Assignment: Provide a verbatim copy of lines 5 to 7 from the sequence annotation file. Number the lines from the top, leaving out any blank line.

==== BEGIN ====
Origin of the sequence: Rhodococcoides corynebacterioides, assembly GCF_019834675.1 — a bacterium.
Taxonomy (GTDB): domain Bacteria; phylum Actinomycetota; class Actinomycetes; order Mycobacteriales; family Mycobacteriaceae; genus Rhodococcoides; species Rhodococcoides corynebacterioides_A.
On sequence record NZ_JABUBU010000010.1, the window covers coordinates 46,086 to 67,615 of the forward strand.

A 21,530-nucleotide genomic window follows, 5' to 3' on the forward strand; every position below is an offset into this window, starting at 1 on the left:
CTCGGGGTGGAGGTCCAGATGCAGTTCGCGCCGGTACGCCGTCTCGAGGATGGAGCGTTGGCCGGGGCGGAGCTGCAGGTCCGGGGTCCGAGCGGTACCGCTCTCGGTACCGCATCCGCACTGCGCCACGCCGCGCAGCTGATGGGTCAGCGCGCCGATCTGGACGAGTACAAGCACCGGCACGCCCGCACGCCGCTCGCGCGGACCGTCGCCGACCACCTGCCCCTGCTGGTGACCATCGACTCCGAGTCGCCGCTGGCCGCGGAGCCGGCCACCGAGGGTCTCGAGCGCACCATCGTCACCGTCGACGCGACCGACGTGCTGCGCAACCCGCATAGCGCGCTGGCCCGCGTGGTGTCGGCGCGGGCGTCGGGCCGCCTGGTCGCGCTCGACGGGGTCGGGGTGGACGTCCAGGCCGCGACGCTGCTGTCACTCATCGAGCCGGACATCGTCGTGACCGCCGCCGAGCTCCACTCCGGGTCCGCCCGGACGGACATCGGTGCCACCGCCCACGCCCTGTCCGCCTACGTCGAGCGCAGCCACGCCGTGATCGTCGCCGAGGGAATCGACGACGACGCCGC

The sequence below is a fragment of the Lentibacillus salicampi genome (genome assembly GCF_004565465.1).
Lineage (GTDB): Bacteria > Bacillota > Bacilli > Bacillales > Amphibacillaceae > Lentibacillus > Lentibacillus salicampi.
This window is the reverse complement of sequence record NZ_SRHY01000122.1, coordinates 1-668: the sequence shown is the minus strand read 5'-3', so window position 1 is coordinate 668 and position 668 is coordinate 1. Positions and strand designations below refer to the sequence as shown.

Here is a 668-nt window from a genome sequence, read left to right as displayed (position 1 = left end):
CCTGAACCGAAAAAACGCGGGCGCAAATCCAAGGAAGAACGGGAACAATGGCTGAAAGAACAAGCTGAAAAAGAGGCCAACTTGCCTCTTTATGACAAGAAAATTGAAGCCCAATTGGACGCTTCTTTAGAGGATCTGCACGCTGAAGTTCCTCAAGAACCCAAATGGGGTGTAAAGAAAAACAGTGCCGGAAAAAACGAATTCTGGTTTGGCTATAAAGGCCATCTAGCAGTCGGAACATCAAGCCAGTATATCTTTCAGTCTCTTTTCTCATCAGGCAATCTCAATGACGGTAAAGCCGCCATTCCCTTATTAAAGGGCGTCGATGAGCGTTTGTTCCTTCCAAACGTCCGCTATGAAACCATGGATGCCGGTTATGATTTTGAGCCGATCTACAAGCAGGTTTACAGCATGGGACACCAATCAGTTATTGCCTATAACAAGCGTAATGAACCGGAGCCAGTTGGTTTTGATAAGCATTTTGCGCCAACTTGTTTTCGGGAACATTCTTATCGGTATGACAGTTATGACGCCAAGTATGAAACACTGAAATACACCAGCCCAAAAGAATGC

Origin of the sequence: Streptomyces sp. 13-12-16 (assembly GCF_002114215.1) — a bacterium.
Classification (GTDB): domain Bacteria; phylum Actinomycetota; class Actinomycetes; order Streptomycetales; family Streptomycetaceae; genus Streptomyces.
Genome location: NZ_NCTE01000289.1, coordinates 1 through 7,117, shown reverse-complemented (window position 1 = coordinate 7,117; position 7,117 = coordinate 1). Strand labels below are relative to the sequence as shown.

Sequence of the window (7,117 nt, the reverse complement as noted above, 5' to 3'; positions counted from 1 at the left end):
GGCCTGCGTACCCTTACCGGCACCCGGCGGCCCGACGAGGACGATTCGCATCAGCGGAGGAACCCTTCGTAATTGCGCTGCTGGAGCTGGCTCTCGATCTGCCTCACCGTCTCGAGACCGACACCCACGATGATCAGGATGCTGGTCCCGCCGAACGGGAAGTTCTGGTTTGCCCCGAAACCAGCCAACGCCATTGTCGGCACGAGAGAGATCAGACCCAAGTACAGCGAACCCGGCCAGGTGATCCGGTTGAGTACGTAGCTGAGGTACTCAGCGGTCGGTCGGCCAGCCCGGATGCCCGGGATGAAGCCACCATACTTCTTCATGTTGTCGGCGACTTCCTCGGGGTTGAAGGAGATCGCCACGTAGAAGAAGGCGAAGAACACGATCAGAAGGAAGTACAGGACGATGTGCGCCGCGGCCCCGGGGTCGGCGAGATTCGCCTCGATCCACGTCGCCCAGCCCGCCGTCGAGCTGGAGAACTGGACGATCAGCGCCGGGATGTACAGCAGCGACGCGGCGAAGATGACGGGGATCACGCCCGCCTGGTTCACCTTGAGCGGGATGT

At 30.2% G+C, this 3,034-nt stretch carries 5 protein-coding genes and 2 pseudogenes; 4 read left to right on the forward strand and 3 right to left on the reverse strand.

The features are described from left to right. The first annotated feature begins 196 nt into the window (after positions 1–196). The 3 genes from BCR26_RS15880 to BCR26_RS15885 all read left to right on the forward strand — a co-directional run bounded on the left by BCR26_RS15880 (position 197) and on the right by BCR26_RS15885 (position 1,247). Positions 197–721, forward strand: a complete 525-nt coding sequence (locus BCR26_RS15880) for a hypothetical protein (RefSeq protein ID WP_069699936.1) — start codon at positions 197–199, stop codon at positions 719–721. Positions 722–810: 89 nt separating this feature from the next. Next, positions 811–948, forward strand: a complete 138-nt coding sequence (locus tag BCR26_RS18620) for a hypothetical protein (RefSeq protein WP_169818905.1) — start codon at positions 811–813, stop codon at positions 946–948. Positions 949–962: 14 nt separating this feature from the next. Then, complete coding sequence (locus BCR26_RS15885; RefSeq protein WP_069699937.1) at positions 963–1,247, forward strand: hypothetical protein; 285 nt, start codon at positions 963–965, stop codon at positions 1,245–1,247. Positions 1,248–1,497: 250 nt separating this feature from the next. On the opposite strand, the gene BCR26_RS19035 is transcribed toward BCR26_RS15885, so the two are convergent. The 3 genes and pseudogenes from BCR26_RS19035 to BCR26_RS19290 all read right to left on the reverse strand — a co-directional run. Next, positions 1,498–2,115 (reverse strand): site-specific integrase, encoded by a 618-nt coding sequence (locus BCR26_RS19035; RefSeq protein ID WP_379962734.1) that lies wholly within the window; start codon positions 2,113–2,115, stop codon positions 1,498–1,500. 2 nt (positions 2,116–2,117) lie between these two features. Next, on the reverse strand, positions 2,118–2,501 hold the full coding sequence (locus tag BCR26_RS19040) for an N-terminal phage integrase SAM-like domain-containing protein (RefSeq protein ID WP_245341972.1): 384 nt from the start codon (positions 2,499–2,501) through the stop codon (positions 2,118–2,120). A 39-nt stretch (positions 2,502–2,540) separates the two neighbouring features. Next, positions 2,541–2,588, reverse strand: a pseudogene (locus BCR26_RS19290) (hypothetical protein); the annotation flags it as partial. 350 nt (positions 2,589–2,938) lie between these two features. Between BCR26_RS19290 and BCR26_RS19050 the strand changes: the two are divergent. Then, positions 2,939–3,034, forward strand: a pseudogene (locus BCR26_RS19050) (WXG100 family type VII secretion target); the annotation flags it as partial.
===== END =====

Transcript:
CTCGGGGTGGAGGTCCAGATGCAGTTCGCGCCGGTACGCCGTCTCGAGGATGGAGCGTTGGCCGGGGCGGAGCTGCAGGTCCGGGGTCCGAGCGGTACCGCTCTCGGTACCGCATCCGCACTGCGCCACGCCGCGCAGCTGATGGGTCAGCGCGCCGATCTGGACGAGTACAAGCACCGGCACGCCCGCACGCCGCTCGCGCGGACCGTCGCCGACCACCTGCCCCTGCTGGTGACCATCGACTCCGAGTCGCCGCTGGCCGCGGAGCCGGCCACCGAGGGTCTCGAGCGCACCATCGTCACCGTCGACGCGACCGACGTGCTGCGCAACCCGCATAGCGCGCTGGCCCGCGTGGTGTCGGCGCGGGCGTCGGGCCGCCTGGTCGCGCTCGACGGGGTCGGGGTGGACGTCCAGGCCGCGACGCTGCTGTCACTCATCGAGCCGGACATCGTCGTGACCGCCGCCGAGCTCCACTCCGGGTCCGCCCGGACGGACATCGGTGCCACCGCCCACGCCCTGTCCGCCTACGTCGAGCGCAGCCACGCCGTGATCGTCGCCGAGGGAATCGACGACGACGCCGC

The sequence below is a fragment of the Lentibacillus salicampi genome (genome assembly GCF_004565465.1).
Lineage (GTDB): Bacteria > Bacillota > Bacilli > Bacillales > Amphibacillaceae > Lentibacillus > Lentibacillus salicampi.